Karur Vysya Bank (KVB) has signed a memorandum of understanding (MoU) with CARE for utilising CARE’s ratings for evaluating its existing as well as potential clients.
Nabard arm forays into MF business (FE 07.11.08)
Nabcons, the National Bank for Agriculture and Rural Development’s (Nabard) consultancy subsidiary, has entered the business of selling and distribution of Mutual Fund schemes. The Nabcon’s foray into the business of selling and distribution of MF schemes is quite new as it is so far engaged in providing consultancy in all spheres of agriculture, rural development and allied areas.
Sept withdrawals push PPF deposits into red (FE 07.11.08)
It isn’t only mutual funds and non-banking financial companies that are facing redemption pressure. The government-run Public Provident Fund (PPF)-the single largest fixed-income scheme in the country-has also suddenly registered a spurt in withdrawals. PPF deposits have shrunk by over Rs 6,700 crore in September alone. Contrast this with the deposit inflow of Rs 5,072.39 crore for the first five months of this fiscal.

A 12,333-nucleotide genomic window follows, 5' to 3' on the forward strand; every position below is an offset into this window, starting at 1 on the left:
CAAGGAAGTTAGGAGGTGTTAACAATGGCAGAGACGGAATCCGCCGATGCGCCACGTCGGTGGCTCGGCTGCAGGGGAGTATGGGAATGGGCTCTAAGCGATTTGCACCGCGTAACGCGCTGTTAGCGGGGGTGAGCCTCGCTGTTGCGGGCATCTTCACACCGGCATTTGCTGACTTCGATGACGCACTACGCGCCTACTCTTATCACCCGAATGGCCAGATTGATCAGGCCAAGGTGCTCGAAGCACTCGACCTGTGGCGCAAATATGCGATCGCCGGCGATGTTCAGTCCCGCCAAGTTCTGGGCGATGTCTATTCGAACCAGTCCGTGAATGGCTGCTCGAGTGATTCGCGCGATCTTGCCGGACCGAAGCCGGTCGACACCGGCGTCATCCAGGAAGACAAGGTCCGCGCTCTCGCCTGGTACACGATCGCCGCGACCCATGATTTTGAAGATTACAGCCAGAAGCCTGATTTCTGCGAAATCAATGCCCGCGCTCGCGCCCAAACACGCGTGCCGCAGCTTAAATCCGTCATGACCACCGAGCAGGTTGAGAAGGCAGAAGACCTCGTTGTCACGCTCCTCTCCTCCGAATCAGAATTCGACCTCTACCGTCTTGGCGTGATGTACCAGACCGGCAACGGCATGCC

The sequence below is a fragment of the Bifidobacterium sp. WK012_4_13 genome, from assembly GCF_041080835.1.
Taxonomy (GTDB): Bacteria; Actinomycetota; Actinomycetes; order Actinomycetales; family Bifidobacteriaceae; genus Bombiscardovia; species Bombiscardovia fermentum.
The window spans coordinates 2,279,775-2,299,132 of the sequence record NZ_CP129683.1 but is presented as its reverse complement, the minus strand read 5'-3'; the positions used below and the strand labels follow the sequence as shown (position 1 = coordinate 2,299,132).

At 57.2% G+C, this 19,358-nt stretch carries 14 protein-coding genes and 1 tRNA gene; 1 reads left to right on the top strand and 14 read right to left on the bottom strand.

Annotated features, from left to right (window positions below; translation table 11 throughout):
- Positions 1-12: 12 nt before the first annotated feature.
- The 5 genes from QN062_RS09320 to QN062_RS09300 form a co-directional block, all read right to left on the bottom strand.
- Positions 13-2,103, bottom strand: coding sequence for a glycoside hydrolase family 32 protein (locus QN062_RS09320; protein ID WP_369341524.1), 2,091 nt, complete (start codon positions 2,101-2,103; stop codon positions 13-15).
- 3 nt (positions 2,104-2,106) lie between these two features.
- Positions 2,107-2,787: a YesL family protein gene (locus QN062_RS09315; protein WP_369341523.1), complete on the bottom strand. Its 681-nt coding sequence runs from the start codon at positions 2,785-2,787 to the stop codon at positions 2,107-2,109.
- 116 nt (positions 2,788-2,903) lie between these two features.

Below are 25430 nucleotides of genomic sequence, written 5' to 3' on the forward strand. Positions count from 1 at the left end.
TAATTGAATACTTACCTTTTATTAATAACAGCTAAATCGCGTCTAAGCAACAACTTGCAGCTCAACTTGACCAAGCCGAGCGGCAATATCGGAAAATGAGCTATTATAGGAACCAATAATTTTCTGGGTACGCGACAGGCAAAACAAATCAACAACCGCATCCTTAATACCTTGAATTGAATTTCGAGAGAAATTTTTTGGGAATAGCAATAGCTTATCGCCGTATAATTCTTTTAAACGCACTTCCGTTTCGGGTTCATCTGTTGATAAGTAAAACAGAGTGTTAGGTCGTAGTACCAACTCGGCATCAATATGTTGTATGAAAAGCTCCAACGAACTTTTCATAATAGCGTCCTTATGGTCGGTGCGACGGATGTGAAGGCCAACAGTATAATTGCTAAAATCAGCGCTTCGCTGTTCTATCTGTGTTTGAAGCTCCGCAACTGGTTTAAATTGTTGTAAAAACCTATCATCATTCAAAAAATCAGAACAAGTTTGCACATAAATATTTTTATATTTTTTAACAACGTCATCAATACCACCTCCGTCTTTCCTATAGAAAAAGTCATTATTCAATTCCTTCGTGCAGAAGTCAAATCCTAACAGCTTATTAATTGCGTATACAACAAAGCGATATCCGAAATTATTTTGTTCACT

Bank of Japan can’t rein in rising yen (FE 07.11.08)
The Bank of Japan may be powerless to prevent the yen from rising to a 13-year high, according to the world’s biggest foreign-exchange traders. Deutsche Bank AG, UBS AG and Barclays plc predict that the yen will recover from its steepest weekly decline since 1999 as investors reduce carry trades that fund purchases of higher yielding assets by borrowing in Japan.
Major rates & parameters as on 06.11.08 (BL, RBI)
Auction under RBI’s LAF
Govt. Securities (Yield)
8.24% 10-Yr 2018
7.94% 13 Yr- 2021
Rs 14,240 Cr
Rs 1,200 Cr
Rs 17,590 Cr
****Source BL= Business Line, BS=Business Standard, ET=Economic Times & FE=Financial Express